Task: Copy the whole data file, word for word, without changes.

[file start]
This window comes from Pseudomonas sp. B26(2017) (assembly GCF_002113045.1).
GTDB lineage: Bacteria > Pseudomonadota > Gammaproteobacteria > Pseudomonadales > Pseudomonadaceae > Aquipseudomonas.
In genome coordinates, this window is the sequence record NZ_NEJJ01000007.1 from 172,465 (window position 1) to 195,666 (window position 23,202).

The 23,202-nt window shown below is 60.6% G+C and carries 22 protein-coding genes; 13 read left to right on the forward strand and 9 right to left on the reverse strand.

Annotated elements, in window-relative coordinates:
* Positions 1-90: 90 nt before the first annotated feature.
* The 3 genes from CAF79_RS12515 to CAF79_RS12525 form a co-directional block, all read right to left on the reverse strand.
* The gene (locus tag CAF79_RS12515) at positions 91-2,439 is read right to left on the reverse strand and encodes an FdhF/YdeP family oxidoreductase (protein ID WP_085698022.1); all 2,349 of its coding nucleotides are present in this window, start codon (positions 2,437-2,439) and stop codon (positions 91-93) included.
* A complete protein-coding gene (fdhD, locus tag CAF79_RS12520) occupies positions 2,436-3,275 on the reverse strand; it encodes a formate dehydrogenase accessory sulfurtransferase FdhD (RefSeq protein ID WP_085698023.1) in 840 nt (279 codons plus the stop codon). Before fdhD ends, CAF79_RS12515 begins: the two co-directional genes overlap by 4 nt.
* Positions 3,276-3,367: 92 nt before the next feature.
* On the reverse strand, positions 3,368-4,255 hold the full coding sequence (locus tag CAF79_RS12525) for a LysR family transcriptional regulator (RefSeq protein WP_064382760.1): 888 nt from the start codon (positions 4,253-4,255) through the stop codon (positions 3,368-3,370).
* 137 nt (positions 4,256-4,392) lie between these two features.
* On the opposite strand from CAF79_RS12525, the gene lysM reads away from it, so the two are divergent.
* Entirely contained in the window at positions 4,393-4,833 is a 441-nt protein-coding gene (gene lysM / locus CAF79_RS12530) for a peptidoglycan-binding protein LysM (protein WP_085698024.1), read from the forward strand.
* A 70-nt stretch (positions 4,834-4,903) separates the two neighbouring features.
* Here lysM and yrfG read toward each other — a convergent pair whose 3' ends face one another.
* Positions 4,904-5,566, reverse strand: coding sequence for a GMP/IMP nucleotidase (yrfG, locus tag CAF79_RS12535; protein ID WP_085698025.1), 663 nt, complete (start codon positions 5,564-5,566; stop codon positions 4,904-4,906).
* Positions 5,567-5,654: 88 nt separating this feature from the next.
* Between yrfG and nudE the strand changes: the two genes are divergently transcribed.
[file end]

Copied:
This window comes from Pseudomonas sp. B26(2017) (assembly GCF_002113045.1).
GTDB lineage: Bacteria > Pseudomonadota > Gammaproteobacteria > Pseudomonadales > Pseudomonadaceae > Aquipseudomonas.
In genome coordinates, this window is the sequence record NZ_NEJJ01000007.1 from 172,465 (window position 1) to 195,666 (window position 23,202).

The 23,202-nt window shown below is 60.6% G+C and carries 22 protein-coding genes; 13 read left to right on the forward strand and 9 right to left on the reverse strand.

Annotated elements, in window-relative coordinates:
* Positions 1-90: 90 nt before the first annotated feature.
* The 3 genes from CAF79_RS12515 to CAF79_RS12525 form a co-directional block, all read right to left on the reverse strand.
* The gene (locus tag CAF79_RS12515) at positions 91-2,439 is read right to left on the reverse strand and encodes an FdhF/YdeP family oxidoreductase (protein ID WP_085698022.1); all 2,349 of its coding nucleotides are present in this window, start codon (positions 2,437-2,439) and stop codon (positions 91-93) included.
* A complete protein-coding gene (fdhD, locus tag CAF79_RS12520) occupies positions 2,436-3,275 on the reverse strand; it encodes a formate dehydrogenase accessory sulfurtransferase FdhD (RefSeq protein ID WP_085698023.1) in 840 nt (279 codons plus the stop codon). Before fdhD ends, CAF79_RS12515 begins: the two co-directional genes overlap by 4 nt.
* Positions 3,276-3,367: 92 nt before the next feature.
* On the reverse strand, positions 3,368-4,255 hold the full coding sequence (locus tag CAF79_RS12525) for a LysR family transcriptional regulator (RefSeq protein WP_064382760.1): 888 nt from the start codon (positions 4,253-4,255) through the stop codon (positions 3,368-3,370).
* 137 nt (positions 4,256-4,392) lie between these two features.
* On the opposite strand from CAF79_RS12525, the gene lysM reads away from it, so the two are divergent.
* Entirely contained in the window at positions 4,393-4,833 is a 441-nt protein-coding gene (gene lysM / locus CAF79_RS12530) for a peptidoglycan-binding protein LysM (protein WP_085698024.1), read from the forward strand.
* A 70-nt stretch (positions 4,834-4,903) separates the two neighbouring features.
* Here lysM and yrfG read toward each other — a convergent pair whose 3' ends face one another.
* Positions 4,904-5,566, reverse strand: coding sequence for a GMP/IMP nucleotidase (yrfG, locus tag CAF79_RS12535; protein ID WP_085698025.1), 663 nt, complete (start codon positions 5,564-5,566; stop codon positions 4,904-4,906).
* Positions 5,567-5,654: 88 nt separating this feature from the next.
* Between yrfG and nudE the strand changes: the two genes are divergently transcribed.